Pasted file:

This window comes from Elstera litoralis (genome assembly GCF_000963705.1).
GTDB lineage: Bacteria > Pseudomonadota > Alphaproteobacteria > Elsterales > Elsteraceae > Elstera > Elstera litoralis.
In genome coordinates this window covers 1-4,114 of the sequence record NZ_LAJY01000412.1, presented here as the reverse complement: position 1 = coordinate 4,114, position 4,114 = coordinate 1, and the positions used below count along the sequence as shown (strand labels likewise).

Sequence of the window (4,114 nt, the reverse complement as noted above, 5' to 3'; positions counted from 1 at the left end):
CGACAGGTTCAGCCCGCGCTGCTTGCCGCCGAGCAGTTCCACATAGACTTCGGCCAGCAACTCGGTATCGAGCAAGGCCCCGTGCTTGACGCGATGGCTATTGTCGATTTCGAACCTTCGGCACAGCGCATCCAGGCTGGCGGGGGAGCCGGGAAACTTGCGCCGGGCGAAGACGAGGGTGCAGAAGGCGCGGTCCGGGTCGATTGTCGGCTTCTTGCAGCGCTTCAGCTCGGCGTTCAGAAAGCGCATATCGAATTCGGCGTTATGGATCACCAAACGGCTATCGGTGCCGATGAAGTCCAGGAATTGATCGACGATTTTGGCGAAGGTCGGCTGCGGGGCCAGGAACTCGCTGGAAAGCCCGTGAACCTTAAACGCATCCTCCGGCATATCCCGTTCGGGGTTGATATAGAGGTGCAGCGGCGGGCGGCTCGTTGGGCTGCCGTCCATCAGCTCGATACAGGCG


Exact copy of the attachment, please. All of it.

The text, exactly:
This window comes from Elstera litoralis (genome assembly GCF_000963705.1).
GTDB lineage: Bacteria > Pseudomonadota > Alphaproteobacteria > Elsterales > Elsteraceae > Elstera > Elstera litoralis.
In genome coordinates this window covers 1-4,114 of the sequence record NZ_LAJY01000412.1, presented here as the reverse complement: position 1 = coordinate 4,114, position 4,114 = coordinate 1, and the positions used below count along the sequence as shown (strand labels likewise).

Sequence of the window (4,114 nt, the reverse complement as noted above, 5' to 3'; positions counted from 1 at the left end):
CGACAGGTTCAGCCCGCGCTGCTTGCCGCCGAGCAGTTCCACATAGACTTCGGCCAGCAACTCGGTATCGAGCAAGGCCCCGTGCTTGACGCGATGGCTATTGTCGATTTCGAACCTTCGGCACAGCGCATCCAGGCTGGCGGGGGAGCCGGGAAACTTGCGCCGGGCGAAGACGAGGGTGCAGAAGGCGCGGTCCGGGTCGATTGTCGGCTTCTTGCAGCGCTTCAGCTCGGCGTTCAGAAAGCGCATATCGAATTCGGCGTTATGGATCACCAAACGGCTATCGGTGCCGATGAAGTCCAGGAATTGATCGACGATTTTGGCGAAGGTCGGCTGCGGGGCCAGGAACTCGCTGGAAAGCCCGTGAACCTTAAACGCATCCTCCGGCATATCCCGTTCGGGGTTGATATAGAGGTGCAGCGGCGGGCGGCTCGTTGGGCTGCCGTCCATCAGCTCGATACAGGCG